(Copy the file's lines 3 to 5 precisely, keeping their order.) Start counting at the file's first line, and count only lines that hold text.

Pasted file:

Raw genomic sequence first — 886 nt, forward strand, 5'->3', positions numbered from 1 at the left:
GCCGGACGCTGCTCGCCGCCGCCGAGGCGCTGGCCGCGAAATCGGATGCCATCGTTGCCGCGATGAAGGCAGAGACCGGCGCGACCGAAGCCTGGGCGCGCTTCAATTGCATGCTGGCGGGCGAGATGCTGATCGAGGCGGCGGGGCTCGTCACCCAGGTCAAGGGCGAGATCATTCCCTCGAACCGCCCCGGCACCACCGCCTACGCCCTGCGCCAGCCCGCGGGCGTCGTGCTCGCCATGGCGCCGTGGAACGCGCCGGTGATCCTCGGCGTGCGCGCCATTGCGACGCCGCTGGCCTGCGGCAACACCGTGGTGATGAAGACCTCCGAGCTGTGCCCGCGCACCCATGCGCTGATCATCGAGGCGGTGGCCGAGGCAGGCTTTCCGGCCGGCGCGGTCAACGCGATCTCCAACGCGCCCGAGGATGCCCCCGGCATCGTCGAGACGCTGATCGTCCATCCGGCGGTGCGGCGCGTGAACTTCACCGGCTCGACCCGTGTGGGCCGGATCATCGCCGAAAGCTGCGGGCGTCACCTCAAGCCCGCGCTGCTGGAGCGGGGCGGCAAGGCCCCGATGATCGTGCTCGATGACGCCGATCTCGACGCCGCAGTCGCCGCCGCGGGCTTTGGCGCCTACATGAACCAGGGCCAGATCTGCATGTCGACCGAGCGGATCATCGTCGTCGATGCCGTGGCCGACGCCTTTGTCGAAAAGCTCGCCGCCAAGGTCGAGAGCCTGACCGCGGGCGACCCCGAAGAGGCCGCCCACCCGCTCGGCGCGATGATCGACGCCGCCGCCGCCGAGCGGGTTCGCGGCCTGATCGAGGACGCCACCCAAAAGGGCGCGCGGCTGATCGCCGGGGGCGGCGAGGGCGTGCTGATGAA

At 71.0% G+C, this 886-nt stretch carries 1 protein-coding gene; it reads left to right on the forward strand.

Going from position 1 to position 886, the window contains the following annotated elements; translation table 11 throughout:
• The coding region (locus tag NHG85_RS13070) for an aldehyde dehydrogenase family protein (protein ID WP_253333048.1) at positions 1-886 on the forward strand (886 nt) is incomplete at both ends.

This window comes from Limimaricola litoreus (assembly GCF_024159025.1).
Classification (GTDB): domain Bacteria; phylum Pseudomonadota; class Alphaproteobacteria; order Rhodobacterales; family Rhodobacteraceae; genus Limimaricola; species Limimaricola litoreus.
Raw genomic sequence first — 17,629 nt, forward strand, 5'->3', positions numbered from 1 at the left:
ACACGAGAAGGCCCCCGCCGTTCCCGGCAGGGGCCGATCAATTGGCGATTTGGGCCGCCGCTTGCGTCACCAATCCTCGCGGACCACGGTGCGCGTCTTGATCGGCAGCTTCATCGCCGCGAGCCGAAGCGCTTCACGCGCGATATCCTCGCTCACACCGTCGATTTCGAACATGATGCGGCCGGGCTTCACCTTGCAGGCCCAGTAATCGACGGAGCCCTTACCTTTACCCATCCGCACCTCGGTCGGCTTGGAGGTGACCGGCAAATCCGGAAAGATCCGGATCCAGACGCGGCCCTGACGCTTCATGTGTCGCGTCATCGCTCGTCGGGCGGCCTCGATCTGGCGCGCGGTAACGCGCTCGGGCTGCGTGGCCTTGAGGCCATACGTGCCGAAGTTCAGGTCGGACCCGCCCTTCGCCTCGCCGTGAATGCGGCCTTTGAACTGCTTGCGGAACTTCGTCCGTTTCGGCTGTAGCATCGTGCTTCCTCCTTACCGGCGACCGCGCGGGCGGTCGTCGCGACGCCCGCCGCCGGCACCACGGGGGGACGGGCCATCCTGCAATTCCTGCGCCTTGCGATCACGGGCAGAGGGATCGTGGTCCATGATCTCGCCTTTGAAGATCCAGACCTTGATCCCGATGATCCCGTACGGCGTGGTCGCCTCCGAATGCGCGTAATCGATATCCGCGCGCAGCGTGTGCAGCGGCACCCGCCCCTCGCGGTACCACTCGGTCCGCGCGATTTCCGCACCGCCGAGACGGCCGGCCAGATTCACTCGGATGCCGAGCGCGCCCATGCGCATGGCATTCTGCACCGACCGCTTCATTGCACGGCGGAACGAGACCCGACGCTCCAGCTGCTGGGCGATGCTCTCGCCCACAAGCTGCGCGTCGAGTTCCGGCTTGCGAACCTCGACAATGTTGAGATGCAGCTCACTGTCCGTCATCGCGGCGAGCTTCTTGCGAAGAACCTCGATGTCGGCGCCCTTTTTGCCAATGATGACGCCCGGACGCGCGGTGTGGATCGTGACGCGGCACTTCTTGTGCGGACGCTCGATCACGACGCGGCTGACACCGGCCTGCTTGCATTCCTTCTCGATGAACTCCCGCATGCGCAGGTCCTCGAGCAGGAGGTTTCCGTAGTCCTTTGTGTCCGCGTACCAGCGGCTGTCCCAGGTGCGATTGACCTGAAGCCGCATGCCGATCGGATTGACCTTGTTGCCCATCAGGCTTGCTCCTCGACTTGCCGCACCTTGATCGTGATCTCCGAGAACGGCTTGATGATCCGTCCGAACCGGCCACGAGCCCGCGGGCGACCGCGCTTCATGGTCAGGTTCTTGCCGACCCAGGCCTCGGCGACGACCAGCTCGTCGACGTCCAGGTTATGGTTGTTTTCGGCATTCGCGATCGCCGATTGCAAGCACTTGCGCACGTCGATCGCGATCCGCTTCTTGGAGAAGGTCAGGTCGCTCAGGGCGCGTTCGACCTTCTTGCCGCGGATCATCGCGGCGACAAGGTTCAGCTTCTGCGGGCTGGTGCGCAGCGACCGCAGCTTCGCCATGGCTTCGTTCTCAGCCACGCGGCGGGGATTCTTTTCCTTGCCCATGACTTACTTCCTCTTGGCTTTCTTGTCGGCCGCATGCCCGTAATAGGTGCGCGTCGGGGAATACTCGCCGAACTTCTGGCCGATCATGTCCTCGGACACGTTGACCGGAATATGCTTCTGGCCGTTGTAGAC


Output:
At 71.0% G+C, this 886-nt stretch carries 1 protein-coding gene; it reads left to right on the forward strand.

Going from position 1 to position 886, the window contains the following annotated elements; translation table 11 throughout:
• The coding region (locus tag NHG85_RS13070) for an aldehyde dehydrogenase family protein (protein ID WP_253333048.1) at positions 1-886 on the forward strand (886 nt) is incomplete at both ends.